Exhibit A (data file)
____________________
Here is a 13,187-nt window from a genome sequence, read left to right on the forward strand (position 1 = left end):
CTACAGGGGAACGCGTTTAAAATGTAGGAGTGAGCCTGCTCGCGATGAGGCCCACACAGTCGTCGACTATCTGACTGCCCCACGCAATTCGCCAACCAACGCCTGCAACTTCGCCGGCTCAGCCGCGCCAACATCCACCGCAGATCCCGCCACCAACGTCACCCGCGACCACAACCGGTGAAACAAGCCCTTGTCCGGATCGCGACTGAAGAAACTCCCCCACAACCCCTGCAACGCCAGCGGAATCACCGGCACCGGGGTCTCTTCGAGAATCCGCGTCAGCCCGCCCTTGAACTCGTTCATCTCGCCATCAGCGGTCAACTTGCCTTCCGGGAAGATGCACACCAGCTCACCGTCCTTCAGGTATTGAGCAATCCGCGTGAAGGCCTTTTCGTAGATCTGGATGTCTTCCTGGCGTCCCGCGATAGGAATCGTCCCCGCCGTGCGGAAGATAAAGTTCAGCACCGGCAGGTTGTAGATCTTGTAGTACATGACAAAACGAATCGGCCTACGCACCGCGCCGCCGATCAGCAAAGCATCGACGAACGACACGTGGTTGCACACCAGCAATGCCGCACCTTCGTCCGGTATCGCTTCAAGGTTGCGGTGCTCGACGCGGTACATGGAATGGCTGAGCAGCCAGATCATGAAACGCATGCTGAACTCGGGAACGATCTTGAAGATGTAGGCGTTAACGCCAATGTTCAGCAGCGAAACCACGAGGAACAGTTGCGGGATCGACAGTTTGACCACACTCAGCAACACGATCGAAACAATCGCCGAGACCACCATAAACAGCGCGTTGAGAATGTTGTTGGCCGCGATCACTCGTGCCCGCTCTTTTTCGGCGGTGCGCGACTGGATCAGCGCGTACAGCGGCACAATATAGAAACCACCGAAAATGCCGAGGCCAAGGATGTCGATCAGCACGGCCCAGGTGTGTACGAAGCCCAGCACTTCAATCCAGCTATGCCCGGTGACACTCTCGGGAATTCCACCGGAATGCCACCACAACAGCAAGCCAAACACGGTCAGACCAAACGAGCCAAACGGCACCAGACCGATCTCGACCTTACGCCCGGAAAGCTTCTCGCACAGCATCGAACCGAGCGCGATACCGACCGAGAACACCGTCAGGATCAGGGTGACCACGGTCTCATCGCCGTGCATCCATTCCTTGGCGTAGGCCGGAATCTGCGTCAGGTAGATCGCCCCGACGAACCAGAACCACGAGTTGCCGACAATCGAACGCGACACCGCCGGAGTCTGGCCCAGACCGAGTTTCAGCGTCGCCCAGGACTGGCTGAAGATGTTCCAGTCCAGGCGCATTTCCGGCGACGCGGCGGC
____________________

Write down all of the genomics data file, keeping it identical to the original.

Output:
Here is a 13,187-nt window from a genome sequence, read left to right on the forward strand (position 1 = left end):
CTACAGGGGAACGCGTTTAAAATGTAGGAGTGAGCCTGCTCGCGATGAGGCCCACACAGTCGTCGACTATCTGACTGCCCCACGCAATTCGCCAACCAACGCCTGCAACTTCGCCGGCTCAGCCGCGCCAACATCCACCGCAGATCCCGCCACCAACGTCACCCGCGACCACAACCGGTGAAACAAGCCCTTGTCCGGATCGCGACTGAAGAAACTCCCCCACAACCCCTGCAACGCCAGCGGAATCACCGGCACCGGGGTCTCTTCGAGAATCCGCGTCAGCCCGCCCTTGAACTCGTTCATCTCGCCATCAGCGGTCAACTTGCCTTCCGGGAAGATGCACACCAGCTCACCGTCCTTCAGGTATTGAGCAATCCGCGTGAAGGCCTTTTCGTAGATCTGGATGTCTTCCTGGCGTCCCGCGATAGGAATCGTCCCCGCCGTGCGGAAGATAAAGTTCAGCACCGGCAGGTTGTAGATCTTGTAGTACATGACAAAACGAATCGGCCTACGCACCGCGCCGCCGATCAGCAAAGCATCGACGAACGACACGTGGTTGCACACCAGCAATGCCGCACCTTCGTCCGGTATCGCTTCAAGGTTGCGGTGCTCGACGCGGTACATGGAATGGCTGAGCAGCCAGATCATGAAACGCATGCTGAACTCGGGAACGATCTTGAAGATGTAGGCGTTAACGCCAATGTTCAGCAGCGAAACCACGAGGAACAGTTGCGGGATCGACAGTTTGACCACACTCAGCAACACGATCGAAACAATCGCCGAGACCACCATAAACAGCGCGTTGAGAATGTTGTTGGCCGCGATCACTCGTGCCCGCTCTTTTTCGGCGGTGCGCGACTGGATCAGCGCGTACAGCGGCACAATATAGAAACCACCGAAAATGCCGAGGCCAAGGATGTCGATCAGCACGGCCCAGGTGTGTACGAAGCCCAGCACTTCAATCCAGCTATGCCCGGTGACACTCTCGGGAATTCCACCGGAATGCCACCACAACAGCAAGCCAAACACGGTCAGACCAAACGAGCCAAACGGCACCAGACCGATCTCGACCTTACGCCCGGAAAGCTTCTCGCACAGCATCGAACCGAGCGCGATACCGACCGAGAACACCGTCAGGATCAGGGTGACCACGGTCTCATCGCCGTGCATCCATTCCTTGGCGTAGGCCGGAATCTGCGTCAGGTAGATCGCCCCGACGAACCAGAACCACGAGTTGCCGACAATCGAACGCGACACCGCCGGAGTCTGGCCCAGACCGAGTTTCAGCGTCGCCCAGGACTGGCTGAAGATGTTCCAGTCCAGGCGCATTTCCGGCGACGCGGCGGC